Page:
The second batch of bugs exploited by Justexploit are common Adobe Acrobat Reader issues, all patched. These have been documented to a large degree and are apparently well understood so I won't go into the mechanics. The bugs, which have been hammered by other exploit kits are:
Adobe Collab overflow - CVE-2007-5659
Adobe util.printf overflow - CVE-2008-2992
Adobe getIcon - CVE-2009-0927
Numerous PoC's and weaponized exploits exist for these issues.
The PDF exploitation associated with the sdfnucleartqg dot info site is hosted at /pdf.php and was already submitted by an unknown party to the excellent wepawet sandbox on 12-4-09:
Wepawet does a good job extracting the shellcode from the PDF, as we see in the "Shellcode and Malware" section. The actual payload starts off with a 0x90 based NOP sled, followed by shellcode that points to the downloading and executing of yet another URL from the same site-
The URL is obvious here and points towards the same windows binary pushed by the MDAC exploit. This binary was detected by VirusTotal on 12/2/09 by 10 out of 41 anti-malware engines (24.39%). See the VirusTotal report for full details, however the relevant results are pasted here:
a-squared 22.214.171.124 2009.12.02 Trojan.Win32.Oficla!IK
CAT-QuickHeal 10.00 2009.12.02 (Suspicious) - DNAScan
Ikarus T126.96.36.199.0 2009.12.02 Trojan.Win32.Oficla
Kaspersky 188.8.131.52 2009.12.02 Trojan.Win32.Sasfis.wox
McAfee+Artemis 5819 2009.12.01 Artemis!8D0F4EC4C458
Microsoft 1.5302 2009.12.01 Trojan:Win32/Oficla.E
Prevx 3.0 2009.12.02 Medium Risk Malware
Rising 22.24.02.03 2009.12.02 Trojan.Win32.Generic.51F273B2
Sophos 4.48.0 2009.12.02 Sus/UnkPack-C
Sunbelt 3.2.1858.2 2009.12.02 Trojan.Win32.Sasfis.a (v)
See the previous blog entry for a basic analysis of the payload. See the Anubis analysis of this binary for further details:
I have found that Anubis doesn't always give me the level of detail that I need. I personally prefer ThreatExpert's sandbox analysis. Anubis does enumerate network activity, which shows the same target binary that was included with the MDAC exploit.
3.c) svchost.exe - Network Activity
Name Query Type Query Result Successful Protocol
h0stels.cn DNS_TYPE_A 184.108.40.206 1
From ANUBIS:1038 to 220.127.116.11:80 - [h0stels.cn]
Request: GET /SHasg2/bb.php?id=590043150&v=200&tm=8&b=justspl
Response: 200 "OK"
It is fair to assume that the Java exploit has the same end result. The exploit code is found in the following JAR (as previously documented elsewhere) - http://sdfnucleartqg dot info/files/sdfg.jar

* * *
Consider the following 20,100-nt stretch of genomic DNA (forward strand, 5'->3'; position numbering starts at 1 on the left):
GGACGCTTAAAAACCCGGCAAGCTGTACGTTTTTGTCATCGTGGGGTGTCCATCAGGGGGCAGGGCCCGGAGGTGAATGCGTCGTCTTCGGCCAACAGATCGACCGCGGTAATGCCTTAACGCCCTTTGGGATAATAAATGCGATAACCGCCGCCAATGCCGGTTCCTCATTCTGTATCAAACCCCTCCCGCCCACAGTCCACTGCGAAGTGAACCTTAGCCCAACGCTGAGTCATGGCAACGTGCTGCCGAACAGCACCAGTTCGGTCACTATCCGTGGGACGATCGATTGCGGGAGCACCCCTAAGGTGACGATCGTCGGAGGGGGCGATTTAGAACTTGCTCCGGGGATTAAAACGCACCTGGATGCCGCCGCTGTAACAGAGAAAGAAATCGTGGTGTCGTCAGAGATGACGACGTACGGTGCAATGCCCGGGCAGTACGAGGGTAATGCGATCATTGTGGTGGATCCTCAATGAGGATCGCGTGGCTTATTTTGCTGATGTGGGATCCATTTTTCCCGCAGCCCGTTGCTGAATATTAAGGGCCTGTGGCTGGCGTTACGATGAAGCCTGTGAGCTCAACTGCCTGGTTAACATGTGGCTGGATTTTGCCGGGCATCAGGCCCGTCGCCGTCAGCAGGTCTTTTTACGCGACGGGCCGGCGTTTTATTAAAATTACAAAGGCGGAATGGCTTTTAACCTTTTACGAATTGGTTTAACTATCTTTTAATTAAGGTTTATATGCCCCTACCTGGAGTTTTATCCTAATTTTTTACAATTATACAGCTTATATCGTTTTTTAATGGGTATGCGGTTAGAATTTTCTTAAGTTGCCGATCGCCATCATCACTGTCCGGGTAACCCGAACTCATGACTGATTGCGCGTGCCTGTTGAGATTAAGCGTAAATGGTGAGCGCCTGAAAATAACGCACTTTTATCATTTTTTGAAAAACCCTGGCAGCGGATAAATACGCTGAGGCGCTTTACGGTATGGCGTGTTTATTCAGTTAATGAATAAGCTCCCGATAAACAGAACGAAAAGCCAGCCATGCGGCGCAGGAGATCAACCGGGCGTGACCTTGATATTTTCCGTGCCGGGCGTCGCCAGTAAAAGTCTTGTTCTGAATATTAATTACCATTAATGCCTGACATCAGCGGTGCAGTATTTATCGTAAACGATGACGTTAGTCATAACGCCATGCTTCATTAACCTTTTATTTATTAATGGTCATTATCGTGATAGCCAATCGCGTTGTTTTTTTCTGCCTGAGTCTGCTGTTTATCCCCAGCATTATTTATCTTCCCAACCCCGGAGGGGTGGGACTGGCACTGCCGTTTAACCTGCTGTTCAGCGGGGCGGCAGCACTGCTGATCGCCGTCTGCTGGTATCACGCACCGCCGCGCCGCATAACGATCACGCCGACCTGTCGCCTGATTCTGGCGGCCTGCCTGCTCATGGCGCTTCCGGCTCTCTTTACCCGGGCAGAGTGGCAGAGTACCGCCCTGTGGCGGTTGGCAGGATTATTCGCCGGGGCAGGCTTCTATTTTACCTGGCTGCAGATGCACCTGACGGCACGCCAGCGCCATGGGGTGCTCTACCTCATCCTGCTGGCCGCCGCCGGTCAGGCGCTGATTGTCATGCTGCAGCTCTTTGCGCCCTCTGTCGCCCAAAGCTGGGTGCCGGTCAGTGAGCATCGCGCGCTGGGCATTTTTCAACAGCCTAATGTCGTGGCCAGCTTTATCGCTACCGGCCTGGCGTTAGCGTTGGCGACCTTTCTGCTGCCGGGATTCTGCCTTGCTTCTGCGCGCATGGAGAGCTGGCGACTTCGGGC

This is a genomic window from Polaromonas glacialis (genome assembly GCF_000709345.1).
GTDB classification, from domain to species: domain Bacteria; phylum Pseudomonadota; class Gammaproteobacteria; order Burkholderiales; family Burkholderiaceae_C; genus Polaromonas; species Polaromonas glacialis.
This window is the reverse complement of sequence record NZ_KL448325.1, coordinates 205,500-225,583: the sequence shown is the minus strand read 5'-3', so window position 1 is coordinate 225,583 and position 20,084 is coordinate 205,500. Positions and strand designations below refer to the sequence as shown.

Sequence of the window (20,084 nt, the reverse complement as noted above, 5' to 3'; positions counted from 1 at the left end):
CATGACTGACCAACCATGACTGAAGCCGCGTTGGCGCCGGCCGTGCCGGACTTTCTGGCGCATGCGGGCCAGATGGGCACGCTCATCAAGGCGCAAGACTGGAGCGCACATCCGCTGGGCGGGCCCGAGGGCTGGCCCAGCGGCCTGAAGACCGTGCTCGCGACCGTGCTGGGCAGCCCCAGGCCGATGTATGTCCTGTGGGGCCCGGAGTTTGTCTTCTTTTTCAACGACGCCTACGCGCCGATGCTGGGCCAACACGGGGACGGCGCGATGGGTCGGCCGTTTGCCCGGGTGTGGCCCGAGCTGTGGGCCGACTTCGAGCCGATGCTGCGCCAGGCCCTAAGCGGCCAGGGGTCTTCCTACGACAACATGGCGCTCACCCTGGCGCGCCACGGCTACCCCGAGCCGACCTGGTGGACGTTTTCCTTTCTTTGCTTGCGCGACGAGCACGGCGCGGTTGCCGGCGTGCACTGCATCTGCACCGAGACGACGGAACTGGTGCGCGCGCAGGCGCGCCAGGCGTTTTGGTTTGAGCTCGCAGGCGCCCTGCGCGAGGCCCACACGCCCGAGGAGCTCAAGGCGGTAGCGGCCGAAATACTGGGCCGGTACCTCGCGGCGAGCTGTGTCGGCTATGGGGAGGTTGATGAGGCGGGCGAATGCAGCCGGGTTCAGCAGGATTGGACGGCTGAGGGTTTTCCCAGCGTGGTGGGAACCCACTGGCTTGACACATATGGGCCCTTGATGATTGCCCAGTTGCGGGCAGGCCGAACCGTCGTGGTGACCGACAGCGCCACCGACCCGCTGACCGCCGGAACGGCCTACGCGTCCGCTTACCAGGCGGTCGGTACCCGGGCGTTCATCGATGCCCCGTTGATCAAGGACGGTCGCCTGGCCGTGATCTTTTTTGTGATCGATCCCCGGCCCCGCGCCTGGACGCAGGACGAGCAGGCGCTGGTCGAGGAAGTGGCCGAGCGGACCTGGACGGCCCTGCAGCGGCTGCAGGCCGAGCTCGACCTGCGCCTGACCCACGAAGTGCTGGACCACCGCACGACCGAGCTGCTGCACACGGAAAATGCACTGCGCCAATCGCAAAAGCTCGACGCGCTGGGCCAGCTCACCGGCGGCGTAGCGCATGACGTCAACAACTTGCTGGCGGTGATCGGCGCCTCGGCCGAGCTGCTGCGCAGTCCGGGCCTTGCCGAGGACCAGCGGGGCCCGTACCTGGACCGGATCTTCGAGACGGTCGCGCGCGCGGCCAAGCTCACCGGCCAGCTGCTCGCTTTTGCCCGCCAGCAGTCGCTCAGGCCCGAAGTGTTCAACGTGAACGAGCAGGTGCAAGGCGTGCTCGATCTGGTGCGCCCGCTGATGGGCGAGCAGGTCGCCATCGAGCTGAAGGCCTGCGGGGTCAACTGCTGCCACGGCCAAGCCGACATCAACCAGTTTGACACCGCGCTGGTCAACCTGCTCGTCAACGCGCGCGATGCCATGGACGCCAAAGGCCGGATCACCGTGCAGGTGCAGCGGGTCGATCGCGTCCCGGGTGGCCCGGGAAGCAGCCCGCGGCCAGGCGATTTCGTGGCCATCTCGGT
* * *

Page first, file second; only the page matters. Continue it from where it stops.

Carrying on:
Avira catches the Jar as JAVA/OpenStream.AD Java Virus
Since java is trivial to reverse, it's easy to see what's going on. If this hasn't already been done ( I think it has ) I'll do it in part 3. Guessing it's based off of public exploit code for the Java bug released a while back. Why should the malware authors expend energy when they can just leech from security researchers? One of the downsides of people publishing exploits (I digress, this is a distinct topic)
ID's generated in this sampling:
Since Wepawet had no problem decoding, I didn't bother running the code through Malzilla or other local decoding tool.
In other news, a URL from the malware chain yesterday has changed it's payload. The page contains what appears to be command & control information for the infection.
http: //h0stels . cn/SHasg2/bb.php?id=555611691&v=200&tm=3&b=3857054178&tid=9&r=1
The new contents of the .cn page points to a new binary:
http: //poezd-v-ad . eu/free1/mqh5.exe
VirusTotal gives what looks mostly like generic detections
AntiVir 18.104.22.168 2009.12.08 TR/Dropper.Gen
DrWeb 22.214.171.12482 2009.12.08 BackDoor.Tdss.based.3
McAfee+Artemis 5825 2009.12.07 Artemis!9D99E88DFEFC
McAfee-GW-Edition 6.8.5 2009.12.08 Trojan.Dropper.Gen
Panda 10.0.2.2 2009.12.08 Suspicious file
Sophos 4.48.0 2009.12.08 Mal/TDSSPack-U
TrendMicro 126.96.36.1991 2009.12.08 BKDR_TDSS.SMA
Sure looks like the TDSS rootkit, based on signature scans.
ThreatExpert isn't able to get much from this binary:
# Submitted sample:
* File MD5: 0x9D99E88DFEFC6528F4BA912D9D9B1F19
* File SHA-1: 0x1BEFD04012D725FA38C5F58E50DDDFD29C7A8CAD
* Filesize: 62,464 bytes
* Alias: Mal/TDSSPack-U [Sophos]
I recall TDSS being analyzed previously, however I would like to see what this particular variant is doing. This will be covered in part three, if it's actions are unique.